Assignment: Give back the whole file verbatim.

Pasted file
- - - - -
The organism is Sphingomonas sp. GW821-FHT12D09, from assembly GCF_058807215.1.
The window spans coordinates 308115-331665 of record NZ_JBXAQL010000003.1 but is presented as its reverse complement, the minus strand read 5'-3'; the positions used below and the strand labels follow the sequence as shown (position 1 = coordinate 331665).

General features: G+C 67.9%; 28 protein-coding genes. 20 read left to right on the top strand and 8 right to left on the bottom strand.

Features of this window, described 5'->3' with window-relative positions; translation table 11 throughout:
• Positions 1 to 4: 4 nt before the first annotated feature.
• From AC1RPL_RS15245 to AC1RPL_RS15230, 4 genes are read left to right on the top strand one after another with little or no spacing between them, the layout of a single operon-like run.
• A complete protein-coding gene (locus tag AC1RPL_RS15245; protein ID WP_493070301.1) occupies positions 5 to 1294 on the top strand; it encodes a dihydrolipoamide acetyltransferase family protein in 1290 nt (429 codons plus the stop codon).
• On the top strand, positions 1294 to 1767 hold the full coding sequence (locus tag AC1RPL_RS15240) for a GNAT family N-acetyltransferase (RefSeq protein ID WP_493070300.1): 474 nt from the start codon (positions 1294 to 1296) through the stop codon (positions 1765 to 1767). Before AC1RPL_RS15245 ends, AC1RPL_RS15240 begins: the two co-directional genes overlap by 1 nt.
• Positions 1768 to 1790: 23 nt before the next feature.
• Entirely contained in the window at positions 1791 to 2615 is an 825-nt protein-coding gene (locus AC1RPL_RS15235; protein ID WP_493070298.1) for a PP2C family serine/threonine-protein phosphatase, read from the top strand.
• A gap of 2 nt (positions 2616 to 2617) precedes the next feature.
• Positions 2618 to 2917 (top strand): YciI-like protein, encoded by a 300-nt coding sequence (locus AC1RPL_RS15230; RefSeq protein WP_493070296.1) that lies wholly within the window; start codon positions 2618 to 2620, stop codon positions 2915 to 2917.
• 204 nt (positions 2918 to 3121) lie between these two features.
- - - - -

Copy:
The organism is Sphingomonas sp. GW821-FHT12D09, from assembly GCF_058807215.1.
The window spans coordinates 308115-331665 of record NZ_JBXAQL010000003.1 but is presented as its reverse complement, the minus strand read 5'-3'; the positions used below and the strand labels follow the sequence as shown (position 1 = coordinate 331665).

General features: G+C 67.9%; 28 protein-coding genes. 20 read left to right on the top strand and 8 right to left on the bottom strand.

Features of this window, described 5'->3' with window-relative positions; translation table 11 throughout:
• Positions 1 to 4: 4 nt before the first annotated feature.
• From AC1RPL_RS15245 to AC1RPL_RS15230, 4 genes are read left to right on the top strand one after another with little or no spacing between them, the layout of a single operon-like run.
• A complete protein-coding gene (locus tag AC1RPL_RS15245; protein ID WP_493070301.1) occupies positions 5 to 1294 on the top strand; it encodes a dihydrolipoamide acetyltransferase family protein in 1290 nt (429 codons plus the stop codon).
• On the top strand, positions 1294 to 1767 hold the full coding sequence (locus tag AC1RPL_RS15240) for a GNAT family N-acetyltransferase (RefSeq protein ID WP_493070300.1): 474 nt from the start codon (positions 1294 to 1296) through the stop codon (positions 1765 to 1767). Before AC1RPL_RS15245 ends, AC1RPL_RS15240 begins: the two co-directional genes overlap by 1 nt.
• Positions 1768 to 1790: 23 nt before the next feature.
• Entirely contained in the window at positions 1791 to 2615 is an 825-nt protein-coding gene (locus AC1RPL_RS15235; protein ID WP_493070298.1) for a PP2C family serine/threonine-protein phosphatase, read from the top strand.
• A gap of 2 nt (positions 2616 to 2617) precedes the next feature.
• Positions 2618 to 2917 (top strand): YciI-like protein, encoded by a 300-nt coding sequence (locus AC1RPL_RS15230; RefSeq protein WP_493070296.1) that lies wholly within the window; start codon positions 2618 to 2620, stop codon positions 2915 to 2917.
• 204 nt (positions 2918 to 3121) lie between these two features.